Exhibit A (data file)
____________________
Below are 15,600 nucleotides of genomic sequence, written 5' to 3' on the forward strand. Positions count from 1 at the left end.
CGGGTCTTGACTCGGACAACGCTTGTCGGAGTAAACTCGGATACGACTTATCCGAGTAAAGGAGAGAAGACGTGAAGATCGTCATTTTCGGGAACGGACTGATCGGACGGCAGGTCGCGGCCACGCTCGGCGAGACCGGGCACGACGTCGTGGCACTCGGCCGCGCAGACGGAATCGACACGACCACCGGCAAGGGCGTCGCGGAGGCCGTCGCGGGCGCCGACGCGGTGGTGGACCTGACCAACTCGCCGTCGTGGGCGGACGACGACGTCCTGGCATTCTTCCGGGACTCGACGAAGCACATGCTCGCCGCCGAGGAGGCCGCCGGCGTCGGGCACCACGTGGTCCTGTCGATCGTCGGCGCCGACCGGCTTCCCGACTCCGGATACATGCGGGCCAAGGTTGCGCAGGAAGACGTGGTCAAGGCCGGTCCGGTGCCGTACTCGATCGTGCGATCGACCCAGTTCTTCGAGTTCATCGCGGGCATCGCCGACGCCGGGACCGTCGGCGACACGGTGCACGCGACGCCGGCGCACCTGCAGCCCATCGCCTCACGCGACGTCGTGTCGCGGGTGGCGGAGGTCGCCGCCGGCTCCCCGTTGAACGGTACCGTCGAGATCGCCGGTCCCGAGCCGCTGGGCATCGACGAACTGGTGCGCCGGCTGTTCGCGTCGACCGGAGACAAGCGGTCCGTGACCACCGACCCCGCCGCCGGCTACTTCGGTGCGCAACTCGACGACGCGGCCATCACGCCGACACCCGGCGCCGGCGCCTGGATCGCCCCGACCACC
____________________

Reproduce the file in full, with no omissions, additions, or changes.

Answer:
Below are 15,600 nucleotides of genomic sequence, written 5' to 3' on the forward strand. Positions count from 1 at the left end.
CGGGTCTTGACTCGGACAACGCTTGTCGGAGTAAACTCGGATACGACTTATCCGAGTAAAGGAGAGAAGACGTGAAGATCGTCATTTTCGGGAACGGACTGATCGGACGGCAGGTCGCGGCCACGCTCGGCGAGACCGGGCACGACGTCGTGGCACTCGGCCGCGCAGACGGAATCGACACGACCACCGGCAAGGGCGTCGCGGAGGCCGTCGCGGGCGCCGACGCGGTGGTGGACCTGACCAACTCGCCGTCGTGGGCGGACGACGACGTCCTGGCATTCTTCCGGGACTCGACGAAGCACATGCTCGCCGCCGAGGAGGCCGCCGGCGTCGGGCACCACGTGGTCCTGTCGATCGTCGGCGCCGACCGGCTTCCCGACTCCGGATACATGCGGGCCAAGGTTGCGCAGGAAGACGTGGTCAAGGCCGGTCCGGTGCCGTACTCGATCGTGCGATCGACCCAGTTCTTCGAGTTCATCGCGGGCATCGCCGACGCCGGGACCGTCGGCGACACGGTGCACGCGACGCCGGCGCACCTGCAGCCCATCGCCTCACGCGACGTCGTGTCGCGGGTGGCGGAGGTCGCCGCCGGCTCCCCGTTGAACGGTACCGTCGAGATCGCCGGTCCCGAGCCGCTGGGCATCGACGAACTGGTGCGCCGGCTGTTCGCGTCGACCGGAGACAAGCGGTCCGTGACCACCGACCCCGCCGCCGGCTACTTCGGTGCGCAACTCGACGACGCGGCCATCACGCCGACACCCGGCGCCGGCGCCTGGATCGCCCCGACCACC